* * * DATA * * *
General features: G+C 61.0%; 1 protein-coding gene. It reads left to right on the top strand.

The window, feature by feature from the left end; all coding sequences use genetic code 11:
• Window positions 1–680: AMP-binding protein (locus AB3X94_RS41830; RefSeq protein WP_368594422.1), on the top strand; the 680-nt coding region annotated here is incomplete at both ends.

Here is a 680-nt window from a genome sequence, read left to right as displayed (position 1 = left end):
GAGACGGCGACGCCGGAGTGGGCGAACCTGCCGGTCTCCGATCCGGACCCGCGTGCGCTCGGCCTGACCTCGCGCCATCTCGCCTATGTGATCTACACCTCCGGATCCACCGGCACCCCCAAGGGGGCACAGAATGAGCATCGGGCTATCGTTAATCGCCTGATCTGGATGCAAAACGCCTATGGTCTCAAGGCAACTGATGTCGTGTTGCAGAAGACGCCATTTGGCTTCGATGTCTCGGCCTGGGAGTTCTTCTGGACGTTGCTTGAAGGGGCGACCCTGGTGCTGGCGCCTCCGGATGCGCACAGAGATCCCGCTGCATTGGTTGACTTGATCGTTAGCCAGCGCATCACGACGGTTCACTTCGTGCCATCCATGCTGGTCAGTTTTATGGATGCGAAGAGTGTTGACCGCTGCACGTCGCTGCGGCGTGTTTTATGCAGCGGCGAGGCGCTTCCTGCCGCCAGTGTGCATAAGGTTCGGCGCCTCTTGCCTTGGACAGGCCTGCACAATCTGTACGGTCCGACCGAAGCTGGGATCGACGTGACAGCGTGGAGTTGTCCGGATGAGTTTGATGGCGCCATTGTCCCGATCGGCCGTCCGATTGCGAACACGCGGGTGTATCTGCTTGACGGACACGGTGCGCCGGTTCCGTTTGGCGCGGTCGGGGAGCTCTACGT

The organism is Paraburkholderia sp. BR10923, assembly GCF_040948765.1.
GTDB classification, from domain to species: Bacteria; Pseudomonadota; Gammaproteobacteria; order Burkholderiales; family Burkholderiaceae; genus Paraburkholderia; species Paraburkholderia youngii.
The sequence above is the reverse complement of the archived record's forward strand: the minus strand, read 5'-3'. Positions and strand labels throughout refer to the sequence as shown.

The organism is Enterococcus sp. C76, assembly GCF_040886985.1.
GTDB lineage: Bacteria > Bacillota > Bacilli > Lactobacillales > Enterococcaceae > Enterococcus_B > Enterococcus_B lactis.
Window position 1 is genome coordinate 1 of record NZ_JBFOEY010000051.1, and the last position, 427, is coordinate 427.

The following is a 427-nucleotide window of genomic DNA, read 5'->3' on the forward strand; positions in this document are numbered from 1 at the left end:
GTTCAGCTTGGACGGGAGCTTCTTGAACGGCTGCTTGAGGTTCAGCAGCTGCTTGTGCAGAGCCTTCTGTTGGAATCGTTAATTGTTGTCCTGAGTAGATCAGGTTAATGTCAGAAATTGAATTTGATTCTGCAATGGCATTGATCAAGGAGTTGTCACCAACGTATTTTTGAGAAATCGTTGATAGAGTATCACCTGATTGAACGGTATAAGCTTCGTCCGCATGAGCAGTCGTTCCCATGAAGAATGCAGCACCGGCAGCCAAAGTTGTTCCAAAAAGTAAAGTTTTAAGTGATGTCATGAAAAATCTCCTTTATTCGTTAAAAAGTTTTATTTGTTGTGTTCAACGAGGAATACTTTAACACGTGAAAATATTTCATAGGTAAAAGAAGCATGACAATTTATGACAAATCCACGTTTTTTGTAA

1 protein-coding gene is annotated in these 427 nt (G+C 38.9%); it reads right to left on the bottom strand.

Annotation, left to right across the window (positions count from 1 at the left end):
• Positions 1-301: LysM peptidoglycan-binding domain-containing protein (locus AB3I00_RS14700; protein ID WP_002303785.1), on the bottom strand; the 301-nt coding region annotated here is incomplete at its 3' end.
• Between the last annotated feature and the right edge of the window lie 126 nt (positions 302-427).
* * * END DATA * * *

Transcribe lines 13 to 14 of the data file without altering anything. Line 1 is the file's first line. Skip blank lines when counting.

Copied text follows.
GTTCAGCTTGGACGGGAGCTTCTTGAACGGCTGCTTGAGGTTCAGCAGCTGCTTGTGCAGAGCCTTCTGTTGGAATCGTTAATTGTTGTCCTGAGTAGATCAGGTTAATGTCAGAAATTGAATTTGATTCTGCAATGGCATTGATCAAGGAGTTGTCACCAACGTATTTTTGAGAAATCGTTGATAGAGTATCACCTGATTGAACGGTATAAGCTTCGTCCGCATGAGCAGTCGTTCCCATGAAGAATGCAGCACCGGCAGCCAAAGTTGTTCCAAAAAGTAAAGTTTTAAGTGATGTCATGAAAAATCTCCTTTATTCGTTAAAAAGTTTTATTTGTTGTGTTCAACGAGGAATACTTTAACACGTGAAAATATTTCATAGGTAAAAGAAGCATGACAATTTATGACAAATCCACGTTTTTTGTAA

1 protein-coding gene is annotated in these 427 nt (G+C 38.9%); it reads right to left on the bottom strand.